- $2.77 to $100 per month
- average cost: $20
When considering the question "How much is Magento?", we'd be remiss if we didn't talk about hosting. Magento cloud pricing can start to seem attractive when you're dealing with vast amounts of traffic, but you can also look into VPN and dedicated hosting depending upon what you need from your Magento store.
Bear in mind that while Magento costs nothing if you use the Open Source build, you'll still need to pay for hosting and development. Some developers include hosting within their Magento ecommerce price, while others will expect you to cover hosting on your end. Either way, it all needs to be considered when calculating the overall Magento cost. See the best options of Magento 2 hosting here.
Another aspect of Magento pricing is figuring out what to do for your Magento ecommerce site's theme. If the Magento fee is a significant concern, then you can cut corners and save on the Magento cost by using a free theme. However, if you want to stand out from the crowd and to build a Magento website that people remember, you'll want to spend a little extra cash to make sure your Magento ecommerce site looks and functions exactly the way you want.
Ready-Made Magento Themes
- $17 – $399
- average cost: $100
- $400-600 for theme adaption
Ready-made Magento ecommerce themes are the best way to get your Magento website up and running as quickly as possible. They're freely available because of the open-source ecosystem, and so they cut down on your Magento ecommerce cost, but it forces you to make sacrifices when it comes to the site's look and feel. Note that you can also use a ready-made Magento theme and then pay an additional price to get a designer or a developer to customize it.
Custom Magento Themes
- $600 – $25 000
- average cost: $5000
If you're already comfortable with paying the Magento Enterprise cost, then you'd be crazy not to pay a little more for a custom Magento theme. Hiring your own Magento designer and/or developer will allow you to maintain greater control over the look and feel of your Magento store and can ultimately pay for itself if it helps to drive conversions. As a general rule, if you take your Magento store seriously as a business in its own right, you'll want to include a custom theme in your pricing estimates.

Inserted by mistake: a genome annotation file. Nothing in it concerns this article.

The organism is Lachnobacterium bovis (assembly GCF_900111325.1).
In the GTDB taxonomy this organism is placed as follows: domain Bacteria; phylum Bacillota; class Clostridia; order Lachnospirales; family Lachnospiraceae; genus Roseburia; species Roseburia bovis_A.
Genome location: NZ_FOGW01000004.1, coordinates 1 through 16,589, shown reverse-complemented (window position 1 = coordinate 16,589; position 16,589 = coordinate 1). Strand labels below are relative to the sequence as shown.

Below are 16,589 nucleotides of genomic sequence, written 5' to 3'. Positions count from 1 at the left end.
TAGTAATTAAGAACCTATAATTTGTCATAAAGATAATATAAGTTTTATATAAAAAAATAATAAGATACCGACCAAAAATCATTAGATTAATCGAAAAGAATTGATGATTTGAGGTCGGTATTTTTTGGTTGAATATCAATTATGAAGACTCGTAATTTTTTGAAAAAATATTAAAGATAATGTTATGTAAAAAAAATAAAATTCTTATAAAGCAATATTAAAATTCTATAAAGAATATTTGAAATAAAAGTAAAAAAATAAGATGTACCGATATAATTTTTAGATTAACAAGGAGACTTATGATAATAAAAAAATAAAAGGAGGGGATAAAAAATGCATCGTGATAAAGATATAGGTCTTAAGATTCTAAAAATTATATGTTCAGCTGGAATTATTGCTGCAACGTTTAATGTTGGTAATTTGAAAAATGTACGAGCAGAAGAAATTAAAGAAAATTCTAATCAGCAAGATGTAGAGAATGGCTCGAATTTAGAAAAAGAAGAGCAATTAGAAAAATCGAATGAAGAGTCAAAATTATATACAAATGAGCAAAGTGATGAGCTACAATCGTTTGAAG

- $39 – $200
- average cost: $120
Another aspect of Magento pricing is deciding which extensions you want to use for your Magento ecommerce site. As with Magento themes, Magento extensions are often available for free thanks to the open-source community, although some developers offer different pricing plans depending upon how large your site is. Larger websites often require more bandwidth and storage space.
The good news is that this aspect of Magento pricing is one of the more affordable parts, and if you're building a Magento store, then you probably won't need more than 10% of your budget for Magento extensions. But that can quickly change if you need custom functionality, and if your developers' pricing keeps climbing, then you can soon find that it eclipses Magento Enterprise costs.
Magento Website Development
Another important aspect of Magento pricing is the price it costs for the Magento website to be built in the first place. Different Magento developers offer different Magento pricing plans, and so if you're interested in Magento, get price estimates from several providers before you decide.